Wharton’s Mark Pauly on health insurer mergers: worry not vs. worst of both worlds

We have a story in the works here at Managed Care on the mega–health insurers that may soon be roaming the land.

Yes, the deals may yet run into antitrust problems, but the way things stand now there will be three super-sized national companies: an Aetna-Humana behemoth, an Anthem-Cigna giant, and the already gargantuan UnitedHealthcare.

Wharton health economist Mark V. Pauly is one of the experts that Susan Ladika, a Tampa-based freelancer, interviewed for our merger story.

I went to the Leonard Davis Institute website recently and read a couple of blog posts that Pauly wrote these mergers (you can read them for yourself here and here). He provides some fresh (to me, anyway) insights into these deals and what they might mean for coverage and cost of American health care.

In a few days our August issue will be out with a story about the implications of the Supreme Court’s King v. Burwell decision on health and health insurance coverage for the LGBT community.

The article by contributing editor Joseph Burns (definitely follow Joe on Twitter  @jburns18) has a sidebar on transgender health issues.

So a perspective piece in this week’s New England Journal of Medicine titled “Caring for Our Transgender Troops—The Negligible Cost of Transition-Related Care” caught my eye.

The Obama administration is preparing to end the ban on transgender people serving in the military, so it makes sense that NEJM would devote some space now to a discussion of the cost of transition-related health care, which can include surgery, hormone treatments, or both.

The author, Aaron Belkin, a political scientist at San Francisco State University who is a visiting professor this year at University of California Hastings College, started the his calculation with this ratio: 0.044 per thousand, or 1 out of 22,727. That’s the claims experience for transition-related health care among large civilian employers, according to a Williams Institute survey.

Today’s military has 2,136,799 troops, so with some simple math (2,136, 799 x .000044) Belkin arrives at an estimate of 94 transgender soldiers seeking transition-related care each year.

The National Business Group on Health is out with its health benefits survey of large employers and what they are expecting in 2016.  The group received answers from 140 employers that collectively employ 7.6 million people.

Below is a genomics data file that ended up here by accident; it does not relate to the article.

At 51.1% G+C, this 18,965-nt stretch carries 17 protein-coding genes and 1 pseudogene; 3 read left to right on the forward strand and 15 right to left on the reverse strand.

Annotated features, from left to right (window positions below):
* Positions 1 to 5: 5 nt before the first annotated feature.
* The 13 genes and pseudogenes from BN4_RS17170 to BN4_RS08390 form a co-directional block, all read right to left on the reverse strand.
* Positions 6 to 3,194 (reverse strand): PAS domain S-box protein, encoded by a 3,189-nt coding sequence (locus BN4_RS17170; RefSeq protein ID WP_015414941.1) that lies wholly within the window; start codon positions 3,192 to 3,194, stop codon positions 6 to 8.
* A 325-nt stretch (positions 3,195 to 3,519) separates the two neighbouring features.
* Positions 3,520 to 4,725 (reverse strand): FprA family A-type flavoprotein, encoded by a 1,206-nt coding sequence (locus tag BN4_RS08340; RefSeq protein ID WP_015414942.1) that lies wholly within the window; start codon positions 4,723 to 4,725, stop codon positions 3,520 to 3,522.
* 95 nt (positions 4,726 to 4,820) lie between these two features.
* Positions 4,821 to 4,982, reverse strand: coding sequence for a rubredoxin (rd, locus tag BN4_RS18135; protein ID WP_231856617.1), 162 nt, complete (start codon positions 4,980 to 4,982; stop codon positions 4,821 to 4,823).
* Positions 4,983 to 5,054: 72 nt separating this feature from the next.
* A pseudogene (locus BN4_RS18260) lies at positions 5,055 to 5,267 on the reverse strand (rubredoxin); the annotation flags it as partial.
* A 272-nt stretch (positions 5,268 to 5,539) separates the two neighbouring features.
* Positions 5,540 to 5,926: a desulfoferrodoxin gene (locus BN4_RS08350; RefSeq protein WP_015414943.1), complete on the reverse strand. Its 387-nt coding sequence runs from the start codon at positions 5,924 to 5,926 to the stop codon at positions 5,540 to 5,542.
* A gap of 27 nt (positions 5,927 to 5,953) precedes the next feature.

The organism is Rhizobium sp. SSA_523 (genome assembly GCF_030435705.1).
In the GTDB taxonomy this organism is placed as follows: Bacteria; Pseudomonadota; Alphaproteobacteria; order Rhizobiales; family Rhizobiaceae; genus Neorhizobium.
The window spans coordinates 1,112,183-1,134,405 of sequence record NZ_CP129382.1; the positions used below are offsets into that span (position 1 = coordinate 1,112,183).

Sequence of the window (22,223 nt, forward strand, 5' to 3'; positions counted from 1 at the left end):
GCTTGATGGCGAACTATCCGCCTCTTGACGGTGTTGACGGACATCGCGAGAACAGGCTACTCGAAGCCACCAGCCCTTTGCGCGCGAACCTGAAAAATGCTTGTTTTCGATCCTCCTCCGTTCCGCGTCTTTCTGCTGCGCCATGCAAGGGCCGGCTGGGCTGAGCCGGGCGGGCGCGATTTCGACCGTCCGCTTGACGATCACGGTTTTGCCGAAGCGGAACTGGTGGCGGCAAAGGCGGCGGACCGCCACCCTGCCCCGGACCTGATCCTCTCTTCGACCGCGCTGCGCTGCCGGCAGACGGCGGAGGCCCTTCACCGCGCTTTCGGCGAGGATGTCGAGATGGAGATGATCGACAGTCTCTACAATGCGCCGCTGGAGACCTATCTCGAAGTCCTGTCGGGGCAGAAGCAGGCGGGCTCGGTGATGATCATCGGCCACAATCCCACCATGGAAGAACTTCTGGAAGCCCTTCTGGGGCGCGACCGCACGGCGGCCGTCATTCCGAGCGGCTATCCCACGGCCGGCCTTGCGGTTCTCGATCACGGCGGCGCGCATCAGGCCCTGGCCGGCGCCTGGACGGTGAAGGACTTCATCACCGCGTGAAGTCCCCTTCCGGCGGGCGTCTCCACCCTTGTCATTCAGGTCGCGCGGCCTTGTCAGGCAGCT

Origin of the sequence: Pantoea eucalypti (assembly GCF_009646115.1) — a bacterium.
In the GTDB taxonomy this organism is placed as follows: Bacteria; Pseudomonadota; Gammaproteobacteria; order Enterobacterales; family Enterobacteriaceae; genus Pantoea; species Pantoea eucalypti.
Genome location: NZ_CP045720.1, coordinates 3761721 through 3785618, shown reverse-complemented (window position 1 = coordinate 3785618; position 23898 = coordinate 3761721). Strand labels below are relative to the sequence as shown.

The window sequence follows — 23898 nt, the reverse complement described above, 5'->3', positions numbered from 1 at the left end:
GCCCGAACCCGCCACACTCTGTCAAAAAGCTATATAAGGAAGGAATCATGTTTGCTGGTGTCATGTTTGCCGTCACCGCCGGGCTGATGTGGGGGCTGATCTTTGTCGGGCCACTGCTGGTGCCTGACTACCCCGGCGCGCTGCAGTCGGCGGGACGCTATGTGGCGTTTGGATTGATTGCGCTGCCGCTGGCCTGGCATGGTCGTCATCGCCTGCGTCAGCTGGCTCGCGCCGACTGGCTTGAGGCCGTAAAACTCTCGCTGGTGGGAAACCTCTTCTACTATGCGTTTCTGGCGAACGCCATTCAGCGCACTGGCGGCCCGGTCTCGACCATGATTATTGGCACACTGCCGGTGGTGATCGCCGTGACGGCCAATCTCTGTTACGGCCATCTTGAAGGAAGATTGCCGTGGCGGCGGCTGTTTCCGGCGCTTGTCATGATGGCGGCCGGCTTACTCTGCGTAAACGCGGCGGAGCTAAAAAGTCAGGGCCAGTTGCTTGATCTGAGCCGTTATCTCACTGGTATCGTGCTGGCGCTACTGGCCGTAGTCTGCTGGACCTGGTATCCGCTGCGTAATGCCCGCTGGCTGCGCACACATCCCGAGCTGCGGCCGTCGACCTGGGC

Here are five of the key findings:

1) Rate of increase is holding steady. By adopting consumer-directed health plans (high deductibles combined with health savings accounts, FSAs, and other financial accounts) and wellness programs, they expect their 2016 health care costs to increase by 5%, which is the same rate of increase as in 2014 and 2015.  Of those surveyed, 43% identified high-cost claimants as the biggest driver of their health care costs.

You could never really describe the health insurance industry as sleepy. Born during World War II to address a labor shortage, employer-sponsored coverage may have, at times, been the butt of jokes similar to those aimed at accounting and banking. However, Eisenhower’s no longer in office and as Virgil said, “Health is the greatest wealth.” It trumps mere money. So in recent decades, from about when employers started turning to HMOs to contain costs (what a coincidence!), coverage debates run like the bulls of Pamplona: movement aplenty resulting in a goring now and then.

For a method that transcends distance, there are a lot of dustups over turf when it comes to telemedicine, as Managed Care made clear in our June issueManaged Care’s July issue (coming soon!) gives telemedicine the cover story treatment, and with good reason. Videoconferencing, text messaging, email (and now, even Facebook—but more on that below) means that a treatment option that’s been called “the next big thing” since at least the Clinton administration (Bill, that is; no jumping the gun) may have finally passed the audition. Well, maybe.